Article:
The world’s largest sovereign wealth fund—Norway’s US$1-trillion fund that has amassed its wealth from oil—earned US$84 billion in Q1 in the “strongest quarter ever”, boosted by technology and oil and gas stocks.
The Government Pension Fund Global, as the so-called ‘oil fund’ is officially known, said in its Q1 quarterly report on Friday that it returned 9.1 percent, or US$84.16 billion (738 billion Norwegian crowns), in the first quarter of 2019.
In equity investments, which accounted for 69.2 percent of the fund at the end of Q1, technology stocks were the top performers with a 17.6-percent return, followed by oil and gas and industrials, which both returned 14.1 percent.
“The strong performance by oil and gas stocks was boosted by higher oil prices, due partly to the prospect of production cuts from OPEC and Russia and decreased output in Venezuela due to political unrest,” the fund’s report reads.
“This is the fund’s best quarterly return measured in kroner ever. As a major equity investor we must be prepared for large fluctuations in the fund’s market value in line with developments in global stock markets,” said Yngve Slyngstad, CEO of Norges Bank Investment Management.
The fund—created three decades ago to safeguard and manage Norway’s oil wealth for future generations—made headlines earlier this year, when the government proposed that the fund divest from oil and gas exploration companies.
The move by the Norwegian government and the fund comes at a time when investors are increasingly pressing major oil companies to start taking climate change seriously and to prepare their business portfolios for a world of peak oil demand, whenever that may come.
Norway, however, claims that its decision is motivated by financial reasons, with the country aiming to cut exposure to the oil price risk. More importantly, the fund will not be divesting from any of the Big Oil firms.
By Tsvetana Paraskova for Oilprice.com
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Norway’s attitude to oil is indeed very odd to say the least. It wants all the wealth that oil can generate but once it has enriched itself, it starts to take a disdainful attitude to the very resource that made it one of the richest nations on earth.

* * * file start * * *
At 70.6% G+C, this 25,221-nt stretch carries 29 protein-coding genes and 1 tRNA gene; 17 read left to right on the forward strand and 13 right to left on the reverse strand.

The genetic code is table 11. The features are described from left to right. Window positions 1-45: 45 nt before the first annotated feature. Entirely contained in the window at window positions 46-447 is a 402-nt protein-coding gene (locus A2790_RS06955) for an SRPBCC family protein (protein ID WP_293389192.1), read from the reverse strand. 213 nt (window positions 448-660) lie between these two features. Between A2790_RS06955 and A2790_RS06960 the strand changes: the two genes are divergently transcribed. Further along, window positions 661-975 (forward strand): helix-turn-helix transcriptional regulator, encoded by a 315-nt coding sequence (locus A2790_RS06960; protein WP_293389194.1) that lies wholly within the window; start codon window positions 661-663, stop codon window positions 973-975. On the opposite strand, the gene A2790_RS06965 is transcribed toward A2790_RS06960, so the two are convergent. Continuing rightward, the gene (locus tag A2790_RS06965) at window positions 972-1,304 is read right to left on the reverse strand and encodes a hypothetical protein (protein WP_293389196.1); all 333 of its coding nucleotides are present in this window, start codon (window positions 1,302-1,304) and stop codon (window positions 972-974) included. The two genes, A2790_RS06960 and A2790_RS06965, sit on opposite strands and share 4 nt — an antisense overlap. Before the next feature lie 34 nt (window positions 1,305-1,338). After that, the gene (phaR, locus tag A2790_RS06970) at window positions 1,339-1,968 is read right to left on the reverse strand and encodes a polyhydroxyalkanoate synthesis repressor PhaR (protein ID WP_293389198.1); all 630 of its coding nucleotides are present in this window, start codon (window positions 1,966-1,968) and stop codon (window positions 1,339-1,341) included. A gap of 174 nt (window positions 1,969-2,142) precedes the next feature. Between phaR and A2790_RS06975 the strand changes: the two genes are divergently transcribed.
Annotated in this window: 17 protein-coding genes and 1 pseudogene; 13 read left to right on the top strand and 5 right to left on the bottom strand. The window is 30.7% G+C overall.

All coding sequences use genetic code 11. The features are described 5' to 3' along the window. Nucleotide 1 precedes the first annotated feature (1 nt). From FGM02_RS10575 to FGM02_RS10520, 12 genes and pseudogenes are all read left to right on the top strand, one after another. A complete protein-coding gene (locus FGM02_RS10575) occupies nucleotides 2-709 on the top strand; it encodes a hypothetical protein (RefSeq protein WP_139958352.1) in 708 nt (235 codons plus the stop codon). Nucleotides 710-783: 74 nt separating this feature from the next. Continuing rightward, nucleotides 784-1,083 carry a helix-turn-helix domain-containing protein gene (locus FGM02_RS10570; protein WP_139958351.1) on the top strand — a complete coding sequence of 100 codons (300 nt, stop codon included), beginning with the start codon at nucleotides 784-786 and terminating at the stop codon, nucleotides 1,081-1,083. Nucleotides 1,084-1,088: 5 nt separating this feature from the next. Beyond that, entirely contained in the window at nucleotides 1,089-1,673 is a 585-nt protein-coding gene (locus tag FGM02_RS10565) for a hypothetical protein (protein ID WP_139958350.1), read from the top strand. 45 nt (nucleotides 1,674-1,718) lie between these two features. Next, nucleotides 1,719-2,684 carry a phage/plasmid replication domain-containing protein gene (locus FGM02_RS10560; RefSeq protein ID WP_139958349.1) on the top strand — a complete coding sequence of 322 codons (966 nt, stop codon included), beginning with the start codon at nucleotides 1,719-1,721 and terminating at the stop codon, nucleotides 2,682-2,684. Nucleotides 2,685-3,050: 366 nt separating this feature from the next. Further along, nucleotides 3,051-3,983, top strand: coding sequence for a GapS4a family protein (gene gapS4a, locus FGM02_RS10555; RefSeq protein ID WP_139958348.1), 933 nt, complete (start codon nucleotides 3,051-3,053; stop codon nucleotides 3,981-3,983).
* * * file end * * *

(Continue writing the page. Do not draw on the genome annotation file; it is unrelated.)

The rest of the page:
In deciding to divest of its oil and gas stocks from its portfolio, the Norway’s fund must have been receiving wrong environmental advice rather than a viable financial and economic advice. And for the fund to give an excuse of trying to make itself less vulnerable to permanent drop in oil and gas prices is not based on good financial and economic advice either. Such a decision beggars belief when oil and gas are the biggest earning commodities in the world.
If Norway is preparing itself for a post-oil era, then it is on the wrong track since there will never be a post-oil era throughout the 21st century and far beyond.
Moreover, if oil is the fuel for the global economy, then oil’s value, importance and financial rewards are assured well through the 21st century and far beyond.
It is possible that Norway is trying to cosy up with the environmental lobby or is receiving an unsound environmental advice rather than a sound financial advice.
Dr Mamdouh G Salameh
International Oil Economist
Visiting Professor of Energy Economics at ESCP Europe Business School, London